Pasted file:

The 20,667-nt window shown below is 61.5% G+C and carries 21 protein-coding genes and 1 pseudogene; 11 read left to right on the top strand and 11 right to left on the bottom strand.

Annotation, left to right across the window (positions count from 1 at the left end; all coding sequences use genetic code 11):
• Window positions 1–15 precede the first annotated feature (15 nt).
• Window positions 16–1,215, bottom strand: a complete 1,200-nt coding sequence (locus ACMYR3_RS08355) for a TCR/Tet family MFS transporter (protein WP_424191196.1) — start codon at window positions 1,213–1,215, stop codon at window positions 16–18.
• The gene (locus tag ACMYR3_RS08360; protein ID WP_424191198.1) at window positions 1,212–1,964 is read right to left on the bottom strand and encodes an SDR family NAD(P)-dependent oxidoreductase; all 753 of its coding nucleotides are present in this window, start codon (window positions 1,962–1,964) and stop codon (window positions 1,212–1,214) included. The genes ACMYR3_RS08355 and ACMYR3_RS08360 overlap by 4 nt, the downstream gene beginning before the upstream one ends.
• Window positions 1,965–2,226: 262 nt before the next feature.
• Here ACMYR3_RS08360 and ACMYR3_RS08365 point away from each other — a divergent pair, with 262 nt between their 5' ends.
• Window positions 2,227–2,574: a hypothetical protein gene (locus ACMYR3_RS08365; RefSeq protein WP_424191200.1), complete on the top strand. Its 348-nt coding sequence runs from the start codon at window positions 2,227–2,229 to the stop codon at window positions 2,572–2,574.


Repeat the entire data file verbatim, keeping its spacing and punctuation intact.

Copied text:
The 20,667-nt window shown below is 61.5% G+C and carries 21 protein-coding genes and 1 pseudogene; 11 read left to right on the top strand and 11 right to left on the bottom strand.

Annotation, left to right across the window (positions count from 1 at the left end; all coding sequences use genetic code 11):
• Window positions 1–15 precede the first annotated feature (15 nt).
• Window positions 16–1,215, bottom strand: a complete 1,200-nt coding sequence (locus ACMYR3_RS08355) for a TCR/Tet family MFS transporter (protein WP_424191196.1) — start codon at window positions 1,213–1,215, stop codon at window positions 16–18.
• The gene (locus tag ACMYR3_RS08360; protein ID WP_424191198.1) at window positions 1,212–1,964 is read right to left on the bottom strand and encodes an SDR family NAD(P)-dependent oxidoreductase; all 753 of its coding nucleotides are present in this window, start codon (window positions 1,962–1,964) and stop codon (window positions 1,212–1,214) included. The genes ACMYR3_RS08355 and ACMYR3_RS08360 overlap by 4 nt, the downstream gene beginning before the upstream one ends.
• Window positions 1,965–2,226: 262 nt before the next feature.
• Here ACMYR3_RS08360 and ACMYR3_RS08365 point away from each other — a divergent pair, with 262 nt between their 5' ends.
• Window positions 2,227–2,574: a hypothetical protein gene (locus ACMYR3_RS08365; RefSeq protein WP_424191200.1), complete on the top strand. Its 348-nt coding sequence runs from the start codon at window positions 2,227–2,229 to the stop codon at window positions 2,572–2,574.